To some Brown students, the university’s disciplinary approach seems lax and reeks of class privilege. Senior Matthew J. Lawrence argued in the Brown Daily Herald last semester that his peers should refuse to smoke marijuana because, while non-student dealers are likely to face stiff sentences if arrested, student pot-smokers risk only a “slap on the wrist.” When campus police caught two of his sophomore-year roommates smoking marijuana, Lawrence says, they were not arrested. “Since then I’ve seen the same thing — caught with pot and nothing,” he says.
Of course, other Brown students are quite happy with the university’s policies — and not necessarily because they don’t have to constantly be looking over their shoulder while tugging on a beer or a joint.
Describing the approach as consistent with Brown’s guiding philosophy, senior Jeffrey Tiell says the university entrusts its students with freedom and responsibility. “I think the university takes a more reactive response to substance abuse than proactive, essentially behaving in a laissez-faire manner until they are forced into responding to an event such as the party Sex Power God,” Tiell says, referring to a November event that became controversial after becoming the subject of sensationalistic coverage on Fox News’ The O’Reilly Factor. “I don’t necessarily think this is a bad thing . . . There is a fine line between student safety and personal liberty, and I think Brown does a decent job of walking that line.”
Although the college experience has long been a time of experimentation and liberation, a golden period between the innocence of youth and the responsibility of adulthood, the negative consequences of substance use by some students — particularly binge drinking and date rape — have gained more attention since the early ’90s. Recognition of these problems, as well as the potential liability for universities (MIT, for example, offered a $6 million settlement to the parents of Scott Krueger, a freshman who died after overdosing on alcohol during a fraternity hazing in 1997), has resulted in a backlash against the stereotypical collegiate lifestyle of reckless abandon.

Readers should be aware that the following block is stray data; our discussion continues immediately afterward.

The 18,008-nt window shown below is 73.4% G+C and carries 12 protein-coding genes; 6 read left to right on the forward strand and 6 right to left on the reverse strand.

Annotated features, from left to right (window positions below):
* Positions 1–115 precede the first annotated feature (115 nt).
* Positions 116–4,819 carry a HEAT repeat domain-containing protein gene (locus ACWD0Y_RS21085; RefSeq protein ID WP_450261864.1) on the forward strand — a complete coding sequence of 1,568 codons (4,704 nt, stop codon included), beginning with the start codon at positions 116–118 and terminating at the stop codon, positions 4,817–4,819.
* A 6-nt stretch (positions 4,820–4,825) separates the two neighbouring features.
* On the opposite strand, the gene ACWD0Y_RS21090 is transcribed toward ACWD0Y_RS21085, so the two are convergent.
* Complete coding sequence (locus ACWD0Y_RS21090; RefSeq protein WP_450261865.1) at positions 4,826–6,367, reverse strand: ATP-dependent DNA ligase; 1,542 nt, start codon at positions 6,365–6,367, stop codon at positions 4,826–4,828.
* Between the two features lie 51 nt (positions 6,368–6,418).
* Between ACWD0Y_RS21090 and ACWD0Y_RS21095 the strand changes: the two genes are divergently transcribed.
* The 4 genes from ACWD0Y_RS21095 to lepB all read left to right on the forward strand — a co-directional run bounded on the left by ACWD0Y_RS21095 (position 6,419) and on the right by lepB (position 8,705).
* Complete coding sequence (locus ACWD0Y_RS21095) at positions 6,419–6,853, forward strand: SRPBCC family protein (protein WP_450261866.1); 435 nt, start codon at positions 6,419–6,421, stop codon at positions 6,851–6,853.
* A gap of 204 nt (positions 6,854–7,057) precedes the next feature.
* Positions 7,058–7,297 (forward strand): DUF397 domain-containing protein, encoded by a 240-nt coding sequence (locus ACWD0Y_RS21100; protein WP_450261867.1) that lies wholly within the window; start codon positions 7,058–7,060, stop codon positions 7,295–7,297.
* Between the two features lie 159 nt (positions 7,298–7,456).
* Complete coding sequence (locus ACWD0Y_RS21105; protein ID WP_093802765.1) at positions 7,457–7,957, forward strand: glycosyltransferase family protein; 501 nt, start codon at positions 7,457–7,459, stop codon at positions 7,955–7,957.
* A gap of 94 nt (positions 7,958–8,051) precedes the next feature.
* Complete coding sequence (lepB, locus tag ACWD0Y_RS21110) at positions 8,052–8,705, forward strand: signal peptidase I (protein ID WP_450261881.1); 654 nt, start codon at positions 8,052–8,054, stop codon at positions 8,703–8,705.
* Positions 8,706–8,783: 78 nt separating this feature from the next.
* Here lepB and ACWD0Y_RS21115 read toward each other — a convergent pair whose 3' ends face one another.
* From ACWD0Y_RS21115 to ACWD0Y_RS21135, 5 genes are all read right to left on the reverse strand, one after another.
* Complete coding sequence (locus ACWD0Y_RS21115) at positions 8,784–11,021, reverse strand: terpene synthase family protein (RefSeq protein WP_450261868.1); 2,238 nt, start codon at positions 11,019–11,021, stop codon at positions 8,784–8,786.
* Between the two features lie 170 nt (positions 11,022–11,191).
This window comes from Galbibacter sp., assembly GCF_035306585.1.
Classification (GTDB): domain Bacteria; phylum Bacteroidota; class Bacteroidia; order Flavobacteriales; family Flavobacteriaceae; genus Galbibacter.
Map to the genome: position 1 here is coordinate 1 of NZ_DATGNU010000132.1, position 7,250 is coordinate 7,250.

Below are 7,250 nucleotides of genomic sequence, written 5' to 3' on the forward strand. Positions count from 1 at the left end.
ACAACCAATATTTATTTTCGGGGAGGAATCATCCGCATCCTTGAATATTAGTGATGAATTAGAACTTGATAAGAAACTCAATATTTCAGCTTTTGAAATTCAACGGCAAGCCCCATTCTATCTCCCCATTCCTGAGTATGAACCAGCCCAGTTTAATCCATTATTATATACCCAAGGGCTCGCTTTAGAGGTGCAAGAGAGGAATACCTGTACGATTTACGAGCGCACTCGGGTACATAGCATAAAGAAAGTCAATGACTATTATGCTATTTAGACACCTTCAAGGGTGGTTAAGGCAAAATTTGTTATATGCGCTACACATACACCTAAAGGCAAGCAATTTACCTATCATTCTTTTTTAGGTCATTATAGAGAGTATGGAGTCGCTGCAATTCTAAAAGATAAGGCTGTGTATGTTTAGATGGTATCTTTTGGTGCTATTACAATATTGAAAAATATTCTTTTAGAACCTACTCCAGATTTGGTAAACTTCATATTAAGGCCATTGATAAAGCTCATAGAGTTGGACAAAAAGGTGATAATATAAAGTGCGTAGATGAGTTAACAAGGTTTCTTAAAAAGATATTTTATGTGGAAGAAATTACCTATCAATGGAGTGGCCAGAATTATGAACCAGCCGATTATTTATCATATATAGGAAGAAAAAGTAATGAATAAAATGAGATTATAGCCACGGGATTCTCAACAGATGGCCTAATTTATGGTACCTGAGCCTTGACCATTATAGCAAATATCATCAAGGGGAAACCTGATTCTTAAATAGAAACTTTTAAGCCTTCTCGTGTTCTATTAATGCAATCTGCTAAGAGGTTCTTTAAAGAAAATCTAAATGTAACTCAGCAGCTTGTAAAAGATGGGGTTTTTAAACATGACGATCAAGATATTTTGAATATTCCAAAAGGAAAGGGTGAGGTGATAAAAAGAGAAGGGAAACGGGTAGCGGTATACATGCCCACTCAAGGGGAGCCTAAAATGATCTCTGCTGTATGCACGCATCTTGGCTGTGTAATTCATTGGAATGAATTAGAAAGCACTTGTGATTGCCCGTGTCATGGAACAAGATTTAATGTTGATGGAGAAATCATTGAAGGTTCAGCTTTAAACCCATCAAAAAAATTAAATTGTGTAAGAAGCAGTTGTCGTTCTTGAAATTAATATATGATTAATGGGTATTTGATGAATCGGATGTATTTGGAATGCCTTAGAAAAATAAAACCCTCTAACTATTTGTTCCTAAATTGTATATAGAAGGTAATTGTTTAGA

In no small part, this is due to the influential research of Dr. Henry Wechlser, the director of the Harvard School of Public Health’s College Alcohol Study. Since 1993, Wechsler’s comprehensive surveys of hundreds of colleges, of all sizes and from all regions across the country, have produced statistics on the prevalence of student binge drinking (defined as five or more consecutive drinks for men, or four or more for women), and the extent of student alcoholism and alcohol-related behavioral problems.
While frequent binge drinkers (those doing so three or more times in two weeks) constitute about 23 percent of all students, according to Wechsler’s research, they account for 73 percent of student drinking. (This finding could also be interpreted to suggest that most students take part in an active social life without causing serious problems.) Wechsler says frequently binging students are far more likely than their peers to struggle academically, to use illicit drugs, and to suffer from depression or alcoholism. He has also found that 1700 US college students die each year from alcohol or alcohol-related injuries; students who have been drinking are responsible annually for 700,000 assaults; and 97,000 students are raped or sexually assaulted each year by peers who are under the influence.